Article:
Gulf of Oman: Tanker boarded by Iranian forces not arrested
Iranian naval forces boarded an oil and chemical tanker in the Gulf of Oman, numerous media outlets around the world reported today.
The vessel has been identified as the Liberian-flagged, 8,100 dwt MT Wila.
Initial reports indicated that the tanker was boarded 23 nautical miles NW of the Khor Fakkan Anchorage, south east of the Strait of Hormuz, on 12 August, according to maritime security intelligence company Dryad Global.
The US Central Command (CENTCOM) shared a video on Twitter, claiming that MT Wila was overtaken and boarded by an Iranian “Sea King” helicopter and two ships.
The Iranian government did not immediately release any statements on the matter.
MT Wila has not been detained
Although initial source reporting indicated that a US Sentinel call sign had received word that the vessel had been boarded, the ship was not detained, Dryad confirmed in an update.
“We can confirm that the MV WILA has not been detained by Iranian Naval forces. The boarding comes after two other vessels MT CHEMWAY ARROW and MT FREUD were potentially harassed earlier this week.”
Dryad added that Wila is believed to have entered UAE’s territorial waters around 1720 UTC and is currently showing at the Khor Fakkan Anchorage as “Not Under Command”.
As explained, Islamic Revolutionary Guard Corps (IRGC) forces are believed to have potentially attempted to interdict two ships in the Persian Gulf earlier this month. On 8 August, the Marshall Islands-flagged MT Freud was transitting in the vicinity of Kish Island off Iran when it suddenly made an irregular northward turn before sailing into Iranian TTW for 40 minutes and afterward resuming its voyage to Saudi Arabia, Dryad said referring to information supplied by TankerTrackers.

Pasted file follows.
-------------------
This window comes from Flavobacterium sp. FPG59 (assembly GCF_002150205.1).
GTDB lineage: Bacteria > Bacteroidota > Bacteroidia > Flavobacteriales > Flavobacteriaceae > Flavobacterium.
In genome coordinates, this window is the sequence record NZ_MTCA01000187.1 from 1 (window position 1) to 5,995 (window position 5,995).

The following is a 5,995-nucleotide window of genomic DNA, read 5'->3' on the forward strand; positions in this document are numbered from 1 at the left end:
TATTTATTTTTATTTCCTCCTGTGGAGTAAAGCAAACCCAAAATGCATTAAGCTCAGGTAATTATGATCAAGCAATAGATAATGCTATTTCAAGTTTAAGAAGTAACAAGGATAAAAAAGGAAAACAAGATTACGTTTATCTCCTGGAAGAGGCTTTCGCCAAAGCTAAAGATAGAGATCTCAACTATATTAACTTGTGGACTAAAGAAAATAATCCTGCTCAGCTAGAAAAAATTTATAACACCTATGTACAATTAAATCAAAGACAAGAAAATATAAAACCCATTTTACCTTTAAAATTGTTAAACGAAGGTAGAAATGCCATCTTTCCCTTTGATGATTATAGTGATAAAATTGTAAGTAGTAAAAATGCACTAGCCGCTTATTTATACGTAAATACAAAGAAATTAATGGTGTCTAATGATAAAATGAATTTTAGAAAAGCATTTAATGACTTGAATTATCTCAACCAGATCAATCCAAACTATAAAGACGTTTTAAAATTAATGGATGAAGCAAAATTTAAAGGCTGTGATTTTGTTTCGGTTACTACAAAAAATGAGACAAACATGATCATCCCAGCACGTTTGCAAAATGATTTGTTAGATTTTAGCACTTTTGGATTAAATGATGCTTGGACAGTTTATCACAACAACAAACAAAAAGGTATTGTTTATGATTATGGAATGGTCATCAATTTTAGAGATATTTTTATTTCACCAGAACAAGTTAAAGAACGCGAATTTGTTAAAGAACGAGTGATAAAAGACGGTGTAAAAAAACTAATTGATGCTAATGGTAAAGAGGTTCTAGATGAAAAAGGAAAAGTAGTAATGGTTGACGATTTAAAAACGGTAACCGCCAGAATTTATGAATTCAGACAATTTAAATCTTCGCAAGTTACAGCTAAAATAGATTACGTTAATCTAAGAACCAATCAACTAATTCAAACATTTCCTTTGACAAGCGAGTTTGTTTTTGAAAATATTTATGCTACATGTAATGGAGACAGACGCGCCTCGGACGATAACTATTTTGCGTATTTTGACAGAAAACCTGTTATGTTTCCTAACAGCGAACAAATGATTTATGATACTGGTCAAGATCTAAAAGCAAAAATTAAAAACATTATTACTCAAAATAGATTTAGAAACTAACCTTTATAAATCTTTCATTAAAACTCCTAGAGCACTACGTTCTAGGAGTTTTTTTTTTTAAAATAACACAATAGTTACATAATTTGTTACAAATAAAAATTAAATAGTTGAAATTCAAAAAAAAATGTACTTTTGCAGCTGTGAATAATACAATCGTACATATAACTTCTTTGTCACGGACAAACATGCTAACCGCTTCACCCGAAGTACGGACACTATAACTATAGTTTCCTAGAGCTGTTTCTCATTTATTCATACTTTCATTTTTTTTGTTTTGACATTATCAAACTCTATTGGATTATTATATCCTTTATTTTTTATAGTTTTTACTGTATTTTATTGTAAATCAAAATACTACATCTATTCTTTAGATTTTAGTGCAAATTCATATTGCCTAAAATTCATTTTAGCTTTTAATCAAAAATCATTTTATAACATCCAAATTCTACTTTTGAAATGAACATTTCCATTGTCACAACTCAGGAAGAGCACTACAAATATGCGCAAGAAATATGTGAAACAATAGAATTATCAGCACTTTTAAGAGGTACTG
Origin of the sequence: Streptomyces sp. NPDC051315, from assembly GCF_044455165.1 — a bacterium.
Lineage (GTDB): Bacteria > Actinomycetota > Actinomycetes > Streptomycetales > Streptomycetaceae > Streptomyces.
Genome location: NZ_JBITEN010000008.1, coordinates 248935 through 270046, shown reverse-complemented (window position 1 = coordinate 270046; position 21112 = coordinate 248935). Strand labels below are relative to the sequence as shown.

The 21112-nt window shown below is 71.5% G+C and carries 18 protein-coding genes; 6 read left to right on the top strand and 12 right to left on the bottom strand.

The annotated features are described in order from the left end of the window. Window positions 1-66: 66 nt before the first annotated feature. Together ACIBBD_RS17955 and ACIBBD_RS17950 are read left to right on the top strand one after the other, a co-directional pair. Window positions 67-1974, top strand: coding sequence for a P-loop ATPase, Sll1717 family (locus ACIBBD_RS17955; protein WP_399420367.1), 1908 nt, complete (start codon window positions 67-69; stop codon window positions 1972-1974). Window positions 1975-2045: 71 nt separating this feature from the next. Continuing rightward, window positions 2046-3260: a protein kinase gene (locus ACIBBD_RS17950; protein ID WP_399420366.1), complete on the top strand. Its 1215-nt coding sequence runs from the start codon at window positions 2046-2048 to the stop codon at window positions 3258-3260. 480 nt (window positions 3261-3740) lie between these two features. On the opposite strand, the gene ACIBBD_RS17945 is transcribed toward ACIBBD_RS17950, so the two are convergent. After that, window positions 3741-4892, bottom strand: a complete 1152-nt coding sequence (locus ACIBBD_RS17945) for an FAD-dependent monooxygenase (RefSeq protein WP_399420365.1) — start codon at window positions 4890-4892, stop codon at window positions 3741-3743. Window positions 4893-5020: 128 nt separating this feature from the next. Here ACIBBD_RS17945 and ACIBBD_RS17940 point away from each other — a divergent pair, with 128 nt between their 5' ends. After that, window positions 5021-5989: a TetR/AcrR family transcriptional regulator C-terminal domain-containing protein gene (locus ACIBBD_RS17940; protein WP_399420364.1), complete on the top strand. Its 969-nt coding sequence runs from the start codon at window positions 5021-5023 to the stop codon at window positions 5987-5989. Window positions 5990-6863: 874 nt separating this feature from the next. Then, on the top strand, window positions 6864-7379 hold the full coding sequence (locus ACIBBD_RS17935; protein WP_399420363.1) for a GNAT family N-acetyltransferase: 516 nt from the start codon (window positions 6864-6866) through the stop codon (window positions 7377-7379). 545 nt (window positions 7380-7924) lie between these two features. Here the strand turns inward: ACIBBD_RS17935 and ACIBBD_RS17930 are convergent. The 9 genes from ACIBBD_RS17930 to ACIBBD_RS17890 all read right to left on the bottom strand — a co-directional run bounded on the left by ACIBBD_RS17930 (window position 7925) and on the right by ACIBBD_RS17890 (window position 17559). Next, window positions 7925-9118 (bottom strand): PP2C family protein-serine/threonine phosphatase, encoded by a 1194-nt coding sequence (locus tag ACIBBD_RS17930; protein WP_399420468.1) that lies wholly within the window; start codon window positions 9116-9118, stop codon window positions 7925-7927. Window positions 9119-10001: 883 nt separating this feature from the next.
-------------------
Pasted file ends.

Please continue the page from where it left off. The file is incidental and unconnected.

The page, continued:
What is more, the Panama-flagged vessel MT Chemway Arrow was transiting close to Iranian TTW, west of Lavan Island, on 11 August when it made an irregular northward turn and drifting in the Iranian waters for 6 hours before resuming voyage towards Jubail.
Motivation behind Iran’s actions
The 1997-built Wila may have been targeted due to its linkage to Greece, reports suggest. Wila is managed by the Greek-based IMS SA and owned by Greek-based owner Bandit Shipping Co.
Wila is also insured via the American Steamship Owner P&I Association adding an additional dynamic to the potential boarding, according to Dryad.
Several Greek companies were recently sanctioned by the US for their intended involvement in an Iranian oil shipment to Venezuela. The US is sanctioning companies involved in the exploitation of Venezuela’s oil assets to exert pressure on the government of Venezuelan president Nicolás Maduro, by limiting Maduro’s use of the country’s crude oil exports to bankroll his regime.
“In targeting this vessel, Iran has potentially sought to send a clear message to vessels which decide to renege on their willingness to partake in, or facilitate, economic activities linked to the nation. Iran sees this issue as one of legitimacy, and Tehran would assert that its trading with Venezuela is open, transparent and does not break international law,” Dryad pointed out.
“Iran views US sanctions as an act of aggression, and those who backtrack due to the fear of sanctioning themselves as being complicit in maintaining this status quo.”
“It is crucial to underline that Iran’s actions today do not raise the overall risk posed by vessels within either the Gulf of Oman or Strait of Hormuz,” the maritime security intelligence company concluded.